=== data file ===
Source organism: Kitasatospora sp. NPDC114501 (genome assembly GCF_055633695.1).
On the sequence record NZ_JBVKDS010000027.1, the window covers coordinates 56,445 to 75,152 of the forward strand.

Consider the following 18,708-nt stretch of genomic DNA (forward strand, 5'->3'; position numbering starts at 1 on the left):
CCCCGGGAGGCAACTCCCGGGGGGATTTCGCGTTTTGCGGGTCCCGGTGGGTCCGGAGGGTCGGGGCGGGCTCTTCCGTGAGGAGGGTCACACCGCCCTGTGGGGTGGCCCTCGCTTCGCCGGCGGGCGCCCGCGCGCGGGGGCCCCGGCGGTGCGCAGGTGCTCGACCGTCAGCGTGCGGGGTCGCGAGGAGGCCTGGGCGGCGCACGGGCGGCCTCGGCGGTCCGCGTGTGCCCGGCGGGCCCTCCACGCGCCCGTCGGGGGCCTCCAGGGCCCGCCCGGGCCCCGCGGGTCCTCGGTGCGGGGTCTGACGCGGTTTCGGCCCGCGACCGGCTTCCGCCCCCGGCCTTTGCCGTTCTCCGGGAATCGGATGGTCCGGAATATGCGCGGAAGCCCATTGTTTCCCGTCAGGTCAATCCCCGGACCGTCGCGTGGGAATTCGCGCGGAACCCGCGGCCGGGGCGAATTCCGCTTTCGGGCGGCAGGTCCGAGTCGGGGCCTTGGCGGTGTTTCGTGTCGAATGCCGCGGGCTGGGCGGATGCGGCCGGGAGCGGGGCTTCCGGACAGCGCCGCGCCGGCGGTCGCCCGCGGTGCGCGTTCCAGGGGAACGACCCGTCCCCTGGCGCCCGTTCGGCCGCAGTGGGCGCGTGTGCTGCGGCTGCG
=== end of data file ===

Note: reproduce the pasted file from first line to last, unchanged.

Source organism: Kitasatospora sp. NPDC114501 (genome assembly GCF_055633695.1).
On the sequence record NZ_JBVKDS010000027.1, the window covers coordinates 56,445 to 75,152 of the forward strand.

Consider the following 18,708-nt stretch of genomic DNA (forward strand, 5'->3'; position numbering starts at 1 on the left):
CCCCGGGAGGCAACTCCCGGGGGGATTTCGCGTTTTGCGGGTCCCGGTGGGTCCGGAGGGTCGGGGCGGGCTCTTCCGTGAGGAGGGTCACACCGCCCTGTGGGGTGGCCCTCGCTTCGCCGGCGGGCGCCCGCGCGCGGGGGCCCCGGCGGTGCGCAGGTGCTCGACCGTCAGCGTGCGGGGTCGCGAGGAGGCCTGGGCGGCGCACGGGCGGCCTCGGCGGTCCGCGTGTGCCCGGCGGGCCCTCCACGCGCCCGTCGGGGGCCTCCAGGGCCCGCCCGGGCCCCGCGGGTCCTCGGTGCGGGGTCTGACGCGGTTTCGGCCCGCGACCGGCTTCCGCCCCCGGCCTTTGCCGTTCTCCGGGAATCGGATGGTCCGGAATATGCGCGGAAGCCCATTGTTTCCCGTCAGGTCAATCCCCGGACCGTCGCGTGGGAATTCGCGCGGAACCCGCGGCCGGGGCGAATTCCGCTTTCGGGCGGCAGGTCCGAGTCGGGGCCTTGGCGGTGTTTCGTGTCGAATGCCGCGGGCTGGGCGGATGCGGCCGGGAGCGGGGCTTCCGGACAGCGCCGCGCCGGCGGTCGCCCGCGGTGCGCGTTCCAGGGGAACGACCCGTCCCCTGGCGCCCGTTCGGCCGCAGTGGGCGCGTGTGCTGCGGCTGCG